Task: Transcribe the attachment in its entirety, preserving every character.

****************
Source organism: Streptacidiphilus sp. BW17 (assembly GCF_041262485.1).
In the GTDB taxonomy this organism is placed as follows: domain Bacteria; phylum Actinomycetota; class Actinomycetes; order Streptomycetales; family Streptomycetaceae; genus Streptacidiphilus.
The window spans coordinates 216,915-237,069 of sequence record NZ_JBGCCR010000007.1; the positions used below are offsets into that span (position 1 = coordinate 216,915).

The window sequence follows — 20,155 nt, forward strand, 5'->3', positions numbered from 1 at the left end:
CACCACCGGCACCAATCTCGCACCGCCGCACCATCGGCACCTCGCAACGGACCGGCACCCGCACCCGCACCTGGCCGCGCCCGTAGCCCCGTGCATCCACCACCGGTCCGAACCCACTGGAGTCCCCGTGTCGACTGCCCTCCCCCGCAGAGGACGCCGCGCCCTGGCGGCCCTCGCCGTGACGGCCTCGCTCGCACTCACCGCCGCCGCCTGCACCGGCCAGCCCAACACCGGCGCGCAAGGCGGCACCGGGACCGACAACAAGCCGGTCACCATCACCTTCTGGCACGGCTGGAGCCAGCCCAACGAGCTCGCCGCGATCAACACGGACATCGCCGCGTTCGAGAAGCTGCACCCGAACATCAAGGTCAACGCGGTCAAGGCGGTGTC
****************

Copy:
Source organism: Streptacidiphilus sp. BW17 (assembly GCF_041262485.1).
In the GTDB taxonomy this organism is placed as follows: domain Bacteria; phylum Actinomycetota; class Actinomycetes; order Streptomycetales; family Streptomycetaceae; genus Streptacidiphilus.
The window spans coordinates 216,915-237,069 of sequence record NZ_JBGCCR010000007.1; the positions used below are offsets into that span (position 1 = coordinate 216,915).

The window sequence follows — 20,155 nt, forward strand, 5'->3', positions numbered from 1 at the left end:
CACCACCGGCACCAATCTCGCACCGCCGCACCATCGGCACCTCGCAACGGACCGGCACCCGCACCCGCACCTGGCCGCGCCCGTAGCCCCGTGCATCCACCACCGGTCCGAACCCACTGGAGTCCCCGTGTCGACTGCCCTCCCCCGCAGAGGACGCCGCGCCCTGGCGGCCCTCGCCGTGACGGCCTCGCTCGCACTCACCGCCGCCGCCTGCACCGGCCAGCCCAACACCGGCGCGCAAGGCGGCACCGGGACCGACAACAAGCCGGTCACCATCACCTTCTGGCACGGCTGGAGCCAGCCCAACGAGCTCGCCGCGATCAACACGGACATCGCCGCGTTCGAGAAGCTGCACCCGAACATCAAGGTCAACGCGGTCAAGGCGGTGTC